Connect with us


Nigeria to Slash Petrol Imports by $4.4bn with CNG Initiative

Nigeria is set to significantly reduce its annual importation of Premium Motor Spirit (PMS), commonly known as petrol, by approximately $4.4 billion through the adoption of Compressed Natural Gas (CNG), the Federal Government announced on Tuesday.

The Presidential Compressed Natural Gas Initiative (PCNGI) revealed the government’s plan to convert one million diesel and petrol-powered vehicles to CNG, a move that promises substantial savings on petrol imports, according to Zayyan Tambari, Coordinator of Regulations, Compliance, and Facilitation at PCNGI.

Speaking at the Co-Creation Session on Nigeria Gas Vehicle Monitoring System in Abuja, Tambari highlighted that the initiative aims to replace 20 percent of the 50 million litres of petrol consumed daily with CNG. This follows recent reports of the Federal Government’s rollout of CNG-powered buses and tricycles, starting in Ilorin, Kwara State.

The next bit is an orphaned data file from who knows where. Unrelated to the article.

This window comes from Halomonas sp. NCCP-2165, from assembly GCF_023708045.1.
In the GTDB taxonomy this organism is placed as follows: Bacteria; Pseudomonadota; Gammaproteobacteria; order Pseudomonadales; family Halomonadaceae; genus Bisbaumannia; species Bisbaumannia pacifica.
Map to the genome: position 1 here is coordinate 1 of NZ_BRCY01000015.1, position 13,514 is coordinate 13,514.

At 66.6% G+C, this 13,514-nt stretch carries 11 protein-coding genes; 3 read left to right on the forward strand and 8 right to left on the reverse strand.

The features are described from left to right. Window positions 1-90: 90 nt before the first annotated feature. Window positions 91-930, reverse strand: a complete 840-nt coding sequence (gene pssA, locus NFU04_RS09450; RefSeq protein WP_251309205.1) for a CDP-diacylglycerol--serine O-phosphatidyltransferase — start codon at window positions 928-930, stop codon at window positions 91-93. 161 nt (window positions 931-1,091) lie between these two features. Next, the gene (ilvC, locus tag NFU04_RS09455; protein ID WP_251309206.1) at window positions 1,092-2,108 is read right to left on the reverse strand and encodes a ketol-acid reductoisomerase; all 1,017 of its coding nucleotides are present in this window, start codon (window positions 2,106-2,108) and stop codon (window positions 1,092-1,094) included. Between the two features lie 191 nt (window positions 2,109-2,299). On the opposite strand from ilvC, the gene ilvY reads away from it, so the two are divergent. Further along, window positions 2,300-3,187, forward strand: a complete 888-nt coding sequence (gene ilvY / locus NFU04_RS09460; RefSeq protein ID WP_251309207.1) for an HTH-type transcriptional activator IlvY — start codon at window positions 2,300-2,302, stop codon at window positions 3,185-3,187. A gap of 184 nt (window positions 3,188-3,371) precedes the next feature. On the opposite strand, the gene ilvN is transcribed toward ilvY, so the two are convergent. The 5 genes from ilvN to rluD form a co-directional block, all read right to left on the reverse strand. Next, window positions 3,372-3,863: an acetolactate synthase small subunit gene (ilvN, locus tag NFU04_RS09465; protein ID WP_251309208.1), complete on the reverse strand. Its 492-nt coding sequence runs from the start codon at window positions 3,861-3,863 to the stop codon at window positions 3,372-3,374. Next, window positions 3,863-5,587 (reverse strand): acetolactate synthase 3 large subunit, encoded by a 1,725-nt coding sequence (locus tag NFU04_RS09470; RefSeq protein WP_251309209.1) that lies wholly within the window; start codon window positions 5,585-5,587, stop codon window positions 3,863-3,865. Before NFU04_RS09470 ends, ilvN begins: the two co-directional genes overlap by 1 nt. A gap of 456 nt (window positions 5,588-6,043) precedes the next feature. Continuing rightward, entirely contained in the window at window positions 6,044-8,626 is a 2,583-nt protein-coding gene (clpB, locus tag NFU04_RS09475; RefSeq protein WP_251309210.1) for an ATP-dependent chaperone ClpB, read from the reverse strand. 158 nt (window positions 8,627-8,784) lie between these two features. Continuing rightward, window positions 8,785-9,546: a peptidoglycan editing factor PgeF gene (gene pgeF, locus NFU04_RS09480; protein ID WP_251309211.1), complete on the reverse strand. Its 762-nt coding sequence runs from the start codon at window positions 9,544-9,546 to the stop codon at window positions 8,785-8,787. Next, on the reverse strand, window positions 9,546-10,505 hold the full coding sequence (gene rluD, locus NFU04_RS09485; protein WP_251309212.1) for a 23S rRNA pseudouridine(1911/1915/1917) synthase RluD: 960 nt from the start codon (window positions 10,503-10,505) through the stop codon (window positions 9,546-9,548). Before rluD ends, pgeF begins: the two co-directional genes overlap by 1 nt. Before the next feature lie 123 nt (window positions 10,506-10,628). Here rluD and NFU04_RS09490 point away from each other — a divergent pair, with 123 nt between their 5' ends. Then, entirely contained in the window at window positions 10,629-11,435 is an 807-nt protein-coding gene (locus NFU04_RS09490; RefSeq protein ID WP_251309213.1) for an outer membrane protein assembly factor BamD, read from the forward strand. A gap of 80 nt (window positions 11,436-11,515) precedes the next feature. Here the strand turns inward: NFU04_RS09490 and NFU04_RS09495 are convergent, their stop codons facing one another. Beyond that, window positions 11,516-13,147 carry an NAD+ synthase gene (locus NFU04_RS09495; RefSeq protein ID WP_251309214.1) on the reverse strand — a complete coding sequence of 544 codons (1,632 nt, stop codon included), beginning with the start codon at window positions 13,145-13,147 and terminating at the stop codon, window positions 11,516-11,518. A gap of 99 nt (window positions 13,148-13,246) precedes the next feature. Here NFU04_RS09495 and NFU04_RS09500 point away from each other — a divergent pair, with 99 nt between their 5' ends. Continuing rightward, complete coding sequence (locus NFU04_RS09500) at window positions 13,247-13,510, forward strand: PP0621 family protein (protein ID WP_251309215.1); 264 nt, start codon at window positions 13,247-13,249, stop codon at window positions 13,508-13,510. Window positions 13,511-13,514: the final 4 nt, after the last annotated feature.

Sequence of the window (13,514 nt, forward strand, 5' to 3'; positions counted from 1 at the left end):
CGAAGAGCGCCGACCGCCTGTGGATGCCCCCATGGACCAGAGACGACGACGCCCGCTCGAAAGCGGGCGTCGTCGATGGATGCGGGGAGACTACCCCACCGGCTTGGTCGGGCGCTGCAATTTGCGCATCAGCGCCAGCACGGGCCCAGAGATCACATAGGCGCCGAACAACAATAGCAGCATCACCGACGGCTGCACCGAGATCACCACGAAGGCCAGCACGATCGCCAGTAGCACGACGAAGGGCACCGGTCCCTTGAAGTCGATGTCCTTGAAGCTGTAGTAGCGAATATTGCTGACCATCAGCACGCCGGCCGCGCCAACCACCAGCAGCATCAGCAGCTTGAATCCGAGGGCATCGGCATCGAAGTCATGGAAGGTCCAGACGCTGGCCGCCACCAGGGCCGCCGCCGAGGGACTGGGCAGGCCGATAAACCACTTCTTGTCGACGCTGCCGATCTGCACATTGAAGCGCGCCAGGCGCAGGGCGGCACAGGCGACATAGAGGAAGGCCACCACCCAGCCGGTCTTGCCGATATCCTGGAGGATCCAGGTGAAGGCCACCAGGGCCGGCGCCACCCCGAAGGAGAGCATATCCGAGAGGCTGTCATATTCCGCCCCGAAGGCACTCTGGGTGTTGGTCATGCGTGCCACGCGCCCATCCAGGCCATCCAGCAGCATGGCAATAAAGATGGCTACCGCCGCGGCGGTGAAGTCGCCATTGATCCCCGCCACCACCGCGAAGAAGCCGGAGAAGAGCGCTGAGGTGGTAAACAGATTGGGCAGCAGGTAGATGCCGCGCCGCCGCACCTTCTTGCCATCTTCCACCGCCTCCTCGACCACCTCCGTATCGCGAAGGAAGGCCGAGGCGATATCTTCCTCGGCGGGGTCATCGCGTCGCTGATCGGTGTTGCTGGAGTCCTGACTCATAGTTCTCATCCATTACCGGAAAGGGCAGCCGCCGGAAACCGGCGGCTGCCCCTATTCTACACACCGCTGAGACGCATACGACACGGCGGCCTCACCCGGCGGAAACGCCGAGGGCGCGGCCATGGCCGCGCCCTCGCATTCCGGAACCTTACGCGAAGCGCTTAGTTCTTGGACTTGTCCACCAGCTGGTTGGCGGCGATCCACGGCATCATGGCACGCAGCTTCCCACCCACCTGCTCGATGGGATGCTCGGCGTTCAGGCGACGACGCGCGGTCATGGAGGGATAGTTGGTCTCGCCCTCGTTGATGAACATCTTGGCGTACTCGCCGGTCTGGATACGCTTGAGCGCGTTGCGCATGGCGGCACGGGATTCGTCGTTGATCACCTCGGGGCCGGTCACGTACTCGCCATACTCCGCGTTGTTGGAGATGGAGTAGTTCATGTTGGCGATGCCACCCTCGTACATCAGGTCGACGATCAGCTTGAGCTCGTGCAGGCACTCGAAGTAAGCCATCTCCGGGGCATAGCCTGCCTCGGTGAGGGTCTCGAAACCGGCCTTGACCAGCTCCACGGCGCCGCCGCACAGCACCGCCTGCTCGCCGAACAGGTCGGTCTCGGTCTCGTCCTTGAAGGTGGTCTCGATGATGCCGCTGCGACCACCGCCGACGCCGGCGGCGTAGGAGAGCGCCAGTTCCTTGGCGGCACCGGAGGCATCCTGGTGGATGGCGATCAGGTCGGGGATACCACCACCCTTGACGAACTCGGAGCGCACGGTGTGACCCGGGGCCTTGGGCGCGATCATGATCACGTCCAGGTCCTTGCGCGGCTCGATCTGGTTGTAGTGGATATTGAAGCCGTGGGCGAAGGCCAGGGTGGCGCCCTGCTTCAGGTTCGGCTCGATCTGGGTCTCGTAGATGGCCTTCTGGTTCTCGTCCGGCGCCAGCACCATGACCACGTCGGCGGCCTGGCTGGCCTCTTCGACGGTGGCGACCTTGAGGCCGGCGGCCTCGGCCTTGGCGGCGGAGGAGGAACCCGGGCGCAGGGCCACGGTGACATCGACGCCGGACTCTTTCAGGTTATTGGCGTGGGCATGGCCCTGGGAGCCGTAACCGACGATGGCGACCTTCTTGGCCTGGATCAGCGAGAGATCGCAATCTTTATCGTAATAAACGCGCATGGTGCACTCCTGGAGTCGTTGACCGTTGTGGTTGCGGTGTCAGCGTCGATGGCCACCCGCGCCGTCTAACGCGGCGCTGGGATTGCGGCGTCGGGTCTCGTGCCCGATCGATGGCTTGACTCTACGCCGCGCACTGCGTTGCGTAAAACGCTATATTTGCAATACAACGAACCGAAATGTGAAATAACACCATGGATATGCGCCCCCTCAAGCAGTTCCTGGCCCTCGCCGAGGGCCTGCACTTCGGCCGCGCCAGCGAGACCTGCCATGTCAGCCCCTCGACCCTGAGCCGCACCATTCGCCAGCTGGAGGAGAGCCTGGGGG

Bayo Onanuga, Special Adviser to the President on Information and Strategy, explained that the deployment includes refueling and conversion centres, with the initial rollout of CNG vehicles beginning in Ilorin.

At the Abuja session, PCNGI announced that approximately $890 million in investment is needed to develop the necessary infrastructure for this alternative fuel. Ekperikpe Ekpo, Minister of State for Petroleum Resources (Gas), represented by Abel Nsa, emphasized the government’s commitment to maximizing the benefits of Nigeria’s gas resources and addressing safety issues related to CNG use.

Ogbugo Ukoha, Executive Director of Distribution System, Storage, and Retailing Infrastructure at the Nigerian Midstream and Downstream Petroleum Regulatory Authority (NMDPRA), stated that new filling stations would be required to offer CNG dispensing points to obtain licenses. He also mentioned ongoing stakeholder engagements to mandate the conversion to CNG for fuel trucks and fleet owners due to the high cost of diesel.

Michael Oluwagbemi, Project Director/Chief Executive of PCNGI, noted that gas is a cheaper, cleaner, and more sustainable alternative for the economy, with Nigeria having abundant gas resources. He stressed the importance of a smooth transition and strong regulatory compliance throughout the conversion process.

Oluwagbemi also announced the nationwide CNG conversion programme for mass transit buses, starting in Lagos, Kwara, the Federal Capital Territory, and Rivers states, in partnership with major transport unions. The rollout will commence in eight designated conversion workshop sites and expand to 15 states over the next 45 days.